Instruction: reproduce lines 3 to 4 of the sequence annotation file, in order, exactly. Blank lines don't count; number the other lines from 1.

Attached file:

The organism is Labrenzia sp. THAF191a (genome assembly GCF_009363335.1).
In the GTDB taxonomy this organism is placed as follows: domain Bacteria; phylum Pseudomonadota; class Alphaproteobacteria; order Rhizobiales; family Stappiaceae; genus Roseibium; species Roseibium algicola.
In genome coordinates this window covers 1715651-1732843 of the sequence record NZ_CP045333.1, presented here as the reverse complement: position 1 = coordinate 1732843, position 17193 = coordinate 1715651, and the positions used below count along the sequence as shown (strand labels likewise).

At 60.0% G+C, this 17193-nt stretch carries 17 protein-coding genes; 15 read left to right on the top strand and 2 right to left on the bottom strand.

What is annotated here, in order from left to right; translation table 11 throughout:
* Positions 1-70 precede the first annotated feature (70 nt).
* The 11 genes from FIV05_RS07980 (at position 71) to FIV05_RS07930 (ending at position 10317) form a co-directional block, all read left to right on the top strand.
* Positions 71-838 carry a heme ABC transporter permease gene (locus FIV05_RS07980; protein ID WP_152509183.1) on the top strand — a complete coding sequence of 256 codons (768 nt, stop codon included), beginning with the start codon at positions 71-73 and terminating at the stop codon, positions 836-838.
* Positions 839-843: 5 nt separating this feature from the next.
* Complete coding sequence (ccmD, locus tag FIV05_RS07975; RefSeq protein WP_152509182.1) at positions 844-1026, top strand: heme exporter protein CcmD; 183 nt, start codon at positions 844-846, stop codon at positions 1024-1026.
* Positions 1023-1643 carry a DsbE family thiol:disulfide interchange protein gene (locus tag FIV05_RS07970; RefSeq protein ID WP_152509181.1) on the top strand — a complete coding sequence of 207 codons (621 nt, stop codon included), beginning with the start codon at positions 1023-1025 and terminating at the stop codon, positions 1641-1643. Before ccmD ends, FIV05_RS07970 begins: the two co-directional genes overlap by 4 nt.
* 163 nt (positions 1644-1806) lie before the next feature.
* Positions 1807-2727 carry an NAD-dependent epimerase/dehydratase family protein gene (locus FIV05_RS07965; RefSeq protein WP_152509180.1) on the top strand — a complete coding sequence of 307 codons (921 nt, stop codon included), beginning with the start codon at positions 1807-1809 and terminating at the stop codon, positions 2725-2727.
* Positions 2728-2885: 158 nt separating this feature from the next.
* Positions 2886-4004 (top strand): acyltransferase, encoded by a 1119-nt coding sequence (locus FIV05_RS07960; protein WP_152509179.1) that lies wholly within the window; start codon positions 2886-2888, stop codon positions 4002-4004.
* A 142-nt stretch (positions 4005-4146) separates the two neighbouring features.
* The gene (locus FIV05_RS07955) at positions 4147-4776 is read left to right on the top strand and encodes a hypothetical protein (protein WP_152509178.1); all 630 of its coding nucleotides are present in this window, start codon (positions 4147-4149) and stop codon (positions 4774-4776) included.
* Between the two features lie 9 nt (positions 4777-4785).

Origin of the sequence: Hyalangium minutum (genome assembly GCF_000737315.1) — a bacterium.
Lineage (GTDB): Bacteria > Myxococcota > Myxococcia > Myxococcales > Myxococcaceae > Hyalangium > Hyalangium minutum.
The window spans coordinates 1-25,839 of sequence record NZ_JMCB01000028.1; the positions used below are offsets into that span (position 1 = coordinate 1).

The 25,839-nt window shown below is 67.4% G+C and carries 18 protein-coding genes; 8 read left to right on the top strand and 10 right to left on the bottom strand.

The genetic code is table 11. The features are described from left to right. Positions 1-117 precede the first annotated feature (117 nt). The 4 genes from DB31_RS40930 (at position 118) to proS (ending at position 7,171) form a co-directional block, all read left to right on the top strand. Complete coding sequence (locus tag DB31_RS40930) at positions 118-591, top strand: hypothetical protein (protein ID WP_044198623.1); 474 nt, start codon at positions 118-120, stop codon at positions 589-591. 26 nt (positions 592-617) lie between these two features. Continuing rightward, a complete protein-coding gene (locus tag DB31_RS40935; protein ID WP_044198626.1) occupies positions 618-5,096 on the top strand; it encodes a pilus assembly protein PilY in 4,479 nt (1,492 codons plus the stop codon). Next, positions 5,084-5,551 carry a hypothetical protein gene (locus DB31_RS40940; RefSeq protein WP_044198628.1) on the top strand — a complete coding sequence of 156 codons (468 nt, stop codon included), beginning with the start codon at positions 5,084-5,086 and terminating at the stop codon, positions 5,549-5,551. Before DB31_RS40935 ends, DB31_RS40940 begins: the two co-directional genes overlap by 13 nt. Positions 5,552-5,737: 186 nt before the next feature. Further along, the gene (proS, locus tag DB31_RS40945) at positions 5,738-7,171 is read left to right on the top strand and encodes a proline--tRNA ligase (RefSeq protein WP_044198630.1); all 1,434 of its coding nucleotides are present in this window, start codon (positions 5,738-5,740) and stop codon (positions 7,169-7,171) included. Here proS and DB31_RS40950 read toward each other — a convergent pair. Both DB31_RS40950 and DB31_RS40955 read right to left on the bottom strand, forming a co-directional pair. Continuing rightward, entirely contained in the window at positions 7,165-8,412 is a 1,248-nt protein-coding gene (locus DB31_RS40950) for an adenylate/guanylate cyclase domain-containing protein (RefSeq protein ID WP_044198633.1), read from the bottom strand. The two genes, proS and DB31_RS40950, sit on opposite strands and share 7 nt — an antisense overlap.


In genome coordinates this window covers 1715651-1732843 of the sequence record NZ_CP045333.1, presented here as the reverse complement: position 1 = coordinate 1732843, position 17193 = coordinate 1715651, and the positions used below count along the sequence as shown (strand labels likewise).

At 60.0% G+C, this 17193-nt stretch carries 17 protein-coding genes; 15 read left to right on the top strand and 2 right to left on the bottom strand.